Chicago continues at the Curve, Leicester until 18 January 2014.
Back in 1991, John Kander and Fred Ebb’s Chicago was Paul Kerryson’s choice for his first production as artistic director of the Leicester Haymarket. Now it’s the centrepiece of Curve’s fifth birthday celebrations, a work of genius, with brand new choreography by Drew McOnie, and a take on the world of showbiz that accords so well with the celebrity-obsessed, paparazzi age in which we live.
It is decadent, sexy, a razzle-dazzler in every possible way. Chicago is a city hungry for sensation, where murder is entertainment, and the innocent without recourse to money will go to the gallows. It’s all glitz and neon up-front but ugliness underneath, a reality powerfully emphasised by Philip Gladwell’s lighting. Serried ranks of steely pendant lamps ascend, descend and extend into the auditorium to create the institutional harshness of the prison. Here, Hunyak, the Hungarian inmate (Anabel Kutay), dies in a parody of a magician’s rope trick, hauled high above the stage.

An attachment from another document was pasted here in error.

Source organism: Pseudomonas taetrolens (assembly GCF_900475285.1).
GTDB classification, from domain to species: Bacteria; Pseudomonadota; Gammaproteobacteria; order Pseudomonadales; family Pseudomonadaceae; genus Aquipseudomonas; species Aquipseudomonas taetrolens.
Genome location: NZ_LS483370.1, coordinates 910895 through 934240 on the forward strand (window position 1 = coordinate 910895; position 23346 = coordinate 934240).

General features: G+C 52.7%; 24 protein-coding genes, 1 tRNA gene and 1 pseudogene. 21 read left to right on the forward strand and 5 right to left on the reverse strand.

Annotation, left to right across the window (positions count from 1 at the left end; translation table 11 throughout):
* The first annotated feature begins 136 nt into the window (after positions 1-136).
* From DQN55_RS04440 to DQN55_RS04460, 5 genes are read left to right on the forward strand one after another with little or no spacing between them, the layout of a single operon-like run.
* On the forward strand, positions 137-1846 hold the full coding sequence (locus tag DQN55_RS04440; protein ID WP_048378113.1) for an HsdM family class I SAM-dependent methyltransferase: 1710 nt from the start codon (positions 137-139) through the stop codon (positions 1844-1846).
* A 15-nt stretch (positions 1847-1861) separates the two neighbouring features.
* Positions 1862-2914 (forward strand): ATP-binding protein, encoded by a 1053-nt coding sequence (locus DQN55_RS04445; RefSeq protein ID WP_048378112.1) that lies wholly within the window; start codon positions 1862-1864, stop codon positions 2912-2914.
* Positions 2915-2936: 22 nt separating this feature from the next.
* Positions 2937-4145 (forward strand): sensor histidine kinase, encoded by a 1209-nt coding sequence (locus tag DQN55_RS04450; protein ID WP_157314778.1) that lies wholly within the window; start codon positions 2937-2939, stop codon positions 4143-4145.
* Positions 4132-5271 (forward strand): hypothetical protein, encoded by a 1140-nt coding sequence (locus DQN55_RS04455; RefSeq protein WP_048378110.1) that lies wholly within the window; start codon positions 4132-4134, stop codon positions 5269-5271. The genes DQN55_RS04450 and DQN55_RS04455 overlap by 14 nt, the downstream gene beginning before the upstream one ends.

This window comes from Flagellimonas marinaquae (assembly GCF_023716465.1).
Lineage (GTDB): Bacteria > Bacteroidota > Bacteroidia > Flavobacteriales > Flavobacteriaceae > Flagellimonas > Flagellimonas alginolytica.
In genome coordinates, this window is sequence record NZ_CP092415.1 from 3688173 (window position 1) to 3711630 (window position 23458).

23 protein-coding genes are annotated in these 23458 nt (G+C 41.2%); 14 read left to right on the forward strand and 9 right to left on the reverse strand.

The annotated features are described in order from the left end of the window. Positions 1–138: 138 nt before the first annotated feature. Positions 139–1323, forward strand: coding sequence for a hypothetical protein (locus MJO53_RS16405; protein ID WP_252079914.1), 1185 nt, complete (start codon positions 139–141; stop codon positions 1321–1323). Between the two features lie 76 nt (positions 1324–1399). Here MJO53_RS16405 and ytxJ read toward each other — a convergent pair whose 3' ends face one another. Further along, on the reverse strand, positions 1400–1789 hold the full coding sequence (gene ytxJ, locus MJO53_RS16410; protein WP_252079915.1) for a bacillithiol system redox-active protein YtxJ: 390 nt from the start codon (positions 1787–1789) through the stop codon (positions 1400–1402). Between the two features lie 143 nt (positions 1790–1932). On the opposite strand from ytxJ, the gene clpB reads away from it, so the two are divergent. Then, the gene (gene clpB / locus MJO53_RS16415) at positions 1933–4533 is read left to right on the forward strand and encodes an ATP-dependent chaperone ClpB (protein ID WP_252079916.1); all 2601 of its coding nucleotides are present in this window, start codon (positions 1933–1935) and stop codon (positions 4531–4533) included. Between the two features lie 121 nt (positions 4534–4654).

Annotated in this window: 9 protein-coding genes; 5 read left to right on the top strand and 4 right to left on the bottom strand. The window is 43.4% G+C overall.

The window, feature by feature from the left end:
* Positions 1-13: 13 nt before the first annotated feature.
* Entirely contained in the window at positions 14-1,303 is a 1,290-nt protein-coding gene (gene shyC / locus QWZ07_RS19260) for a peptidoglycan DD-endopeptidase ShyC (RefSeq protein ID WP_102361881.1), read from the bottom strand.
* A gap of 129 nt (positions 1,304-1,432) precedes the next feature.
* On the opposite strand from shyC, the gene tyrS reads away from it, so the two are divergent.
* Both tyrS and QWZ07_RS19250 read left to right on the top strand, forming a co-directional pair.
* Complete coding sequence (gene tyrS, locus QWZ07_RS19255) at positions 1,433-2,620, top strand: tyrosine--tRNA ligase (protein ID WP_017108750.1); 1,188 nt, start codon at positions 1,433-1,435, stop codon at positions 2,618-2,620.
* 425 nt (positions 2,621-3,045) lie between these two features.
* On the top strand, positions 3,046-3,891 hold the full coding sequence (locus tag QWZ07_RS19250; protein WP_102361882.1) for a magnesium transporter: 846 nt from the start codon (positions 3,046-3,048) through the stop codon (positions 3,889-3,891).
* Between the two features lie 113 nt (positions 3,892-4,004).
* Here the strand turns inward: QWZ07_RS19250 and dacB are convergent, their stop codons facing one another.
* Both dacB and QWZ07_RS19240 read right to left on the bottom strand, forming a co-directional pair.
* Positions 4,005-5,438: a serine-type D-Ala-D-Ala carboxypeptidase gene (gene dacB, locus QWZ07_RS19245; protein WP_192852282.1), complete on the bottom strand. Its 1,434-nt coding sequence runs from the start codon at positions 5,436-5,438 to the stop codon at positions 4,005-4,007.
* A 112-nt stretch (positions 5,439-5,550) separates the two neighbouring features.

For it’s all a circus, and the manipulative lawyer, Billy Flynn, is the ringmaster, revelling in a sea of female adoration and pink feather fans, at one point leaning impudently on the girls’ upturned stilettos. David Leonard plays Flynn with panache. The number, ‘We Both Reached For the Gun’ – where he, the ventriloquist, is feeding rehearsed lines to Roxie – is memorable for its speed, precision and sheer skill of execution.
Gemma Sutton as Roxie can switch from winsome to wicked in an instant, just by raising or lowering the register of her voice. It’s compelling, a winning performance, in which she perfectly complements Verity Rushworth as the sardonic, streetwise Velma. There’s such wryness and assurance about Rushworth’s performance, whether it’s the big numbers like ‘Cell Block Tango’ or her solo, ‘I Know a Girl’. Sandra Marvin’s powerful voice can move mountains and still remain melodic as Mama, Matthew Barrow wins hearts and sympathy as the put-upon Amos, ‘Mr Cellophane’, and Adam Bailey is Mary Sunshine, breathy and demure in stockings and cloche hat.
The dancing is raunchy and acrobatic, immensely physical. Tumbling bodies end up stacked in impossible tableaux. The dancers use the tension of ropes, circus-style, and can be almost androgynous in costumes sometimes so skin-tight as to look painted-on. Male dancers in nappies and with dummies do an outrageous ‘Me and My Baby’ with Roxie. The energy of it all is exhilarating, the spectacle lavish and the comedy inventive. All the stops are pulled out for the big numbers on Curve’s great, high-tech stage. Glorious.
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